Veteran hurler Brandon Webb hasn’t pitched in a major league game since the start of the 2009 season because of chronic shoulder issues. But that hasn’t stopped teams from calling about the right-hander, who is now a free agent.
Sources told Ed Price of AOL Fanhouse this weekend that the Cubs are now in the running for Webb. The Dodgers and Nationals are also interested, and the Diamondbacks have some level of interest in re-signing him.
Chicago, though, almost seems like the best fit.
The Cubs could use a guy to slot in behind Ryan Dempster, Carlos Zambrano, Randy Wells and Tom Gorzelanny. Webb might not be at his best anymore, but if he gets the velocity up on his sinker and continues to build arm strength, there is little doubt that he will be able to eat some innings.
Now it’s all about price. How much can a 31-year-old with a Cy Young Award to his name but a lack of recent experience command on the open market? He will almost certainly have to settle for a one-year contract, but the Cubs can always pack it with incentives and hope for the best.
Rick Morissey of the Chicago Sun-Times published an article on Sunday giving a bit of insight into Cubs president of baseball operations Theo Epstein. When Epsten was younger, he dabbled in sportswriting, but quickly realized the trade wasn’t for him.
As Morissey details, when Epstein was 19 years old writing for Yale’s student newspaper, he wrote an article suggesting the school’s football coach should be fired during what would become a 3-7 season. Epstein was told during the meeting that one writer would defend the coach and one would call for his job. “It was a lesson in the way that the world of journalism sometimes works. It was an eye-opener for me. I regret it, and I’ve happily moved on.”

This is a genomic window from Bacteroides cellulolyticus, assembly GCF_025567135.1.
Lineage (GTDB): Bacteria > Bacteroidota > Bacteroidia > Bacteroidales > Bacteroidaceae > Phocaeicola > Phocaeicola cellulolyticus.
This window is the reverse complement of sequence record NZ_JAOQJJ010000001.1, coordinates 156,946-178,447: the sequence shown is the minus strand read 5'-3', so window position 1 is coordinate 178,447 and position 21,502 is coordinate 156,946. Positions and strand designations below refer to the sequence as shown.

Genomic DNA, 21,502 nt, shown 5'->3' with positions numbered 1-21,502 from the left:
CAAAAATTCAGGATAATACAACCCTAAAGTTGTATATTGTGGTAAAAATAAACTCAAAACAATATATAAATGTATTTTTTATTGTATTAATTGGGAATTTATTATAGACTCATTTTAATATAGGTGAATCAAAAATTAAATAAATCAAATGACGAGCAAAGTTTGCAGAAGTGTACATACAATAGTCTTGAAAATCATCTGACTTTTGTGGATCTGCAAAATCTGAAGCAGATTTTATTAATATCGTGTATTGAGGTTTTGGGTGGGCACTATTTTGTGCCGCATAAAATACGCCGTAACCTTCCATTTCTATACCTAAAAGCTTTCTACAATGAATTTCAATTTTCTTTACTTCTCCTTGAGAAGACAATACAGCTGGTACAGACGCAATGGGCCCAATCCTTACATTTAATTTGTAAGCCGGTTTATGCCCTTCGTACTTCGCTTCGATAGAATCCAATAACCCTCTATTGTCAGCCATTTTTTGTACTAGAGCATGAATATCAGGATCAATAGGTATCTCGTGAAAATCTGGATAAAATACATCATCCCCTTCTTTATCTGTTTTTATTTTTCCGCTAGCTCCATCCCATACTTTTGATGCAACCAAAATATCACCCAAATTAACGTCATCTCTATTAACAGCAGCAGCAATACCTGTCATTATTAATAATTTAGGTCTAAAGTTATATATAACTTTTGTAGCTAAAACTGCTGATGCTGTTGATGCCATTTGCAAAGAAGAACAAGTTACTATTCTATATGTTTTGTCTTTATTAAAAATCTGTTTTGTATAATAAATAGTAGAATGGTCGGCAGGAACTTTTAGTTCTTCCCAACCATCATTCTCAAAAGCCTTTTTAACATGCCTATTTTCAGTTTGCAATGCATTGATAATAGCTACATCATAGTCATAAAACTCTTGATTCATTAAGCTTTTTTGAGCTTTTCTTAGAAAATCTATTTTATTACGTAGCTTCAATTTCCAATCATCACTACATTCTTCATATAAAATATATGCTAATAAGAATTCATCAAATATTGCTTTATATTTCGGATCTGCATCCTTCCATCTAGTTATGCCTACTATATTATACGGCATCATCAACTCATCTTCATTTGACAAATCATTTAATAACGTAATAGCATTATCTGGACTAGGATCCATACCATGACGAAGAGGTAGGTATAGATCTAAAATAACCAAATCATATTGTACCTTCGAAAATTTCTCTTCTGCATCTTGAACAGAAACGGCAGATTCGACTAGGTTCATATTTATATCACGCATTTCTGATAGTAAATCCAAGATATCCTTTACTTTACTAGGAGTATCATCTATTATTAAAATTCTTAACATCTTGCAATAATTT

Epstein continued, “I realized I didn’t want to be a sportswriter when I was interning with the Orioles back in ’92, ’93, ’94. I did do a lot of media-relations stuff, and I saw that the life of a sportswriter is pretty lonely. You kind of work by yourself, sit there by yourself in the press box, go back to the hotel bar. Not to generalize.” He added, “But I really respect writing and respect sportswriters.”
He’s not wrong, and he seems to have found his calling as a front office executive. His Cubs are back in the World Series for the first time since 1945.
Indians second baseman Jason Kipnis tweeted on Sunday, “Got a little too close to [Francisco Lindor] during the celebration!! Freak accident but should be good to go by Tuesday! #cantkeepmeoutofthisgame!”
Per MLB.com’s Jordan Bastian, manager Terry Francona said Kipnis is dealing with a low ankle sprain, but he’s expected to be ready to go when the World Series begins on Tuesday. Kipnis went through fielding drills on Sunday.
Kipnis is hitting .167/.219/.367 with a pair of homers and four RBI in eight games this postseason.